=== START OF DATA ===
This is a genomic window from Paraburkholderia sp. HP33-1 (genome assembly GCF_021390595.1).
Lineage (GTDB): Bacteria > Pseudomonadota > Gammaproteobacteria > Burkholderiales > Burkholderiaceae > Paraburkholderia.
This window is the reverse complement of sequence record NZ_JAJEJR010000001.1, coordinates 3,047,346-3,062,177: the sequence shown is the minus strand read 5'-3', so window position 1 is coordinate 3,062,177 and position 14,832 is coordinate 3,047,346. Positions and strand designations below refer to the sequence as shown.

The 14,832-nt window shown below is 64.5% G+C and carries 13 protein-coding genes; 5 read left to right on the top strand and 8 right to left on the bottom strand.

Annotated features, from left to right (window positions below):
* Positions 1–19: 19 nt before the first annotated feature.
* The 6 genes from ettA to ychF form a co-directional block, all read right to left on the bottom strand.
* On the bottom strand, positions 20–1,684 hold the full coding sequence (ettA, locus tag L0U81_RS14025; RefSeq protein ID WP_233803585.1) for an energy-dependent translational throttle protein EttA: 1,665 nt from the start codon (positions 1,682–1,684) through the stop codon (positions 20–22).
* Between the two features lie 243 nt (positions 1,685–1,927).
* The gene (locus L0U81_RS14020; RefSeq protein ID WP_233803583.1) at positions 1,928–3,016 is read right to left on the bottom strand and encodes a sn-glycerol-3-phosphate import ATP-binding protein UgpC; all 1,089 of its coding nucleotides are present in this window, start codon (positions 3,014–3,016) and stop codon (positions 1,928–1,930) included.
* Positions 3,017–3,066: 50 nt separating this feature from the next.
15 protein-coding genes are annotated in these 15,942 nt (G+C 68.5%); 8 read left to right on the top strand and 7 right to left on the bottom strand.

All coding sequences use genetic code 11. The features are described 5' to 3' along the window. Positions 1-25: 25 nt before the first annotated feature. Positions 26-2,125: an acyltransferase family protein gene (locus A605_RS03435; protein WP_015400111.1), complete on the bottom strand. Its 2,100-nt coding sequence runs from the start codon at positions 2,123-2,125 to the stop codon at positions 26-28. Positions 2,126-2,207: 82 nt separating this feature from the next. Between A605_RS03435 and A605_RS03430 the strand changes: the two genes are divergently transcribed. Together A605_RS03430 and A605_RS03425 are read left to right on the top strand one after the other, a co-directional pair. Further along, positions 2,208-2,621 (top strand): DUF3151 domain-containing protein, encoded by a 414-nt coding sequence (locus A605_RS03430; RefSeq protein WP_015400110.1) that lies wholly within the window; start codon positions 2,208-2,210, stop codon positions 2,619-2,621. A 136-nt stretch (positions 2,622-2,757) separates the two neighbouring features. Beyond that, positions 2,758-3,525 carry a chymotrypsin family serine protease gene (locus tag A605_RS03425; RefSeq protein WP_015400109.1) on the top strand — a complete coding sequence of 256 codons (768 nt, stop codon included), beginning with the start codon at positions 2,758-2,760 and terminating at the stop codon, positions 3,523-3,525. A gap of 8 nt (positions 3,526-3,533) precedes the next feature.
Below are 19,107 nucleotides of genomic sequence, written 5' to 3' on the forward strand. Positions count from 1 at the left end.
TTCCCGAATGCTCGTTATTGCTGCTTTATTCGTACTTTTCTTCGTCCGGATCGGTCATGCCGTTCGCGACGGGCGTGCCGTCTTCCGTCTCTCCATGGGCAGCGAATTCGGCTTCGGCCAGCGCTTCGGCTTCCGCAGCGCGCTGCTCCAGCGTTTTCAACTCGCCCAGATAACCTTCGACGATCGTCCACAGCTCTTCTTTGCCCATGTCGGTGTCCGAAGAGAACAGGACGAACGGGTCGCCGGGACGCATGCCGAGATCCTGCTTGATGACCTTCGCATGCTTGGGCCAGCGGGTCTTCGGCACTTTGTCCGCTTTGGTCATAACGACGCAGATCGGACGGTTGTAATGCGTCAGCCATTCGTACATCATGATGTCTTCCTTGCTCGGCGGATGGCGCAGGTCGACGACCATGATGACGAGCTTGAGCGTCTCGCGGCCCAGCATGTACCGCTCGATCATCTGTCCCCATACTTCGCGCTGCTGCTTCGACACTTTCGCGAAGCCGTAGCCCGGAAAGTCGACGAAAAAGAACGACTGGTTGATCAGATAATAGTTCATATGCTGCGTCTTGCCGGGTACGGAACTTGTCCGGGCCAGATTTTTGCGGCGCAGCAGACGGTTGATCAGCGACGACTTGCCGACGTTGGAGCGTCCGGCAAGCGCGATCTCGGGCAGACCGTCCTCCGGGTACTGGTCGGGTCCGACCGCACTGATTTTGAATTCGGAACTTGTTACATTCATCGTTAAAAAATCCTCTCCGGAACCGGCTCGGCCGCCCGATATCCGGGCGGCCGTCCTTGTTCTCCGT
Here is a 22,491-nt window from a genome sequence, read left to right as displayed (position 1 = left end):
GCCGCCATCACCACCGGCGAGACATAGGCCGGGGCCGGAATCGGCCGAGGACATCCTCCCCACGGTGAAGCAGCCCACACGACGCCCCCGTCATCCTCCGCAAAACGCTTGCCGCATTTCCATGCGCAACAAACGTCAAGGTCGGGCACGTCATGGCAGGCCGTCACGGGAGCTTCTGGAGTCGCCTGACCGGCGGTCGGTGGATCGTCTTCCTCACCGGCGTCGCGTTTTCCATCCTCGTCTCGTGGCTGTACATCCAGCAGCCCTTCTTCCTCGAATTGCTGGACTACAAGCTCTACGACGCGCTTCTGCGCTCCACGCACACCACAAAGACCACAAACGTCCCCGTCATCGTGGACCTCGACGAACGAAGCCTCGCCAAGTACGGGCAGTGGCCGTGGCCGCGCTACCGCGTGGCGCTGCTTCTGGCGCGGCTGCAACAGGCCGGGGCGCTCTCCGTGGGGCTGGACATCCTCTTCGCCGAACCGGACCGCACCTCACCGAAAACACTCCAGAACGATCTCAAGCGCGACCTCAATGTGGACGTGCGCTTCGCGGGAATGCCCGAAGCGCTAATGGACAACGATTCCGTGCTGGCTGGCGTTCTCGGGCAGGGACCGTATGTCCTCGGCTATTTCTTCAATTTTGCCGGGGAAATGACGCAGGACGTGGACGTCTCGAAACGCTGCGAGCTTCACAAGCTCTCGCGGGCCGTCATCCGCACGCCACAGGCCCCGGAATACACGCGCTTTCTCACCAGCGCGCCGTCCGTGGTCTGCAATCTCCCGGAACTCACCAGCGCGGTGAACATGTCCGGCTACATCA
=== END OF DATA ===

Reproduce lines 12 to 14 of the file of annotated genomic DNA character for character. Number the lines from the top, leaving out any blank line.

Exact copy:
15 protein-coding genes are annotated in these 15,942 nt (G+C 68.5%); 8 read left to right on the top strand and 7 right to left on the bottom strand.

All coding sequences use genetic code 11. The features are described 5' to 3' along the window. Positions 1-25: 25 nt before the first annotated feature. Positions 26-2,125: an acyltransferase family protein gene (locus A605_RS03435; protein WP_015400111.1), complete on the bottom strand. Its 2,100-nt coding sequence runs from the start codon at positions 2,123-2,125 to the stop codon at positions 26-28. Positions 2,126-2,207: 82 nt separating this feature from the next. Between A605_RS03435 and A605_RS03430 the strand changes: the two genes are divergently transcribed. Together A605_RS03430 and A605_RS03425 are read left to right on the top strand one after the other, a co-directional pair. Further along, positions 2,208-2,621 (top strand): DUF3151 domain-containing protein, encoded by a 414-nt coding sequence (locus A605_RS03430; RefSeq protein WP_015400110.1) that lies wholly within the window; start codon positions 2,208-2,210, stop codon positions 2,619-2,621. A 136-nt stretch (positions 2,622-2,757) separates the two neighbouring features. Beyond that, positions 2,758-3,525 carry a chymotrypsin family serine protease gene (locus tag A605_RS03425; RefSeq protein WP_015400109.1) on the top strand — a complete coding sequence of 256 codons (768 nt, stop codon included), beginning with the start codon at positions 2,758-2,760 and terminating at the stop codon, positions 3,523-3,525. A gap of 8 nt (positions 3,526-3,533) precedes the next feature.
Below are 19,107 nucleotides of genomic sequence, written 5' to 3' on the forward strand. Positions count from 1 at the left end.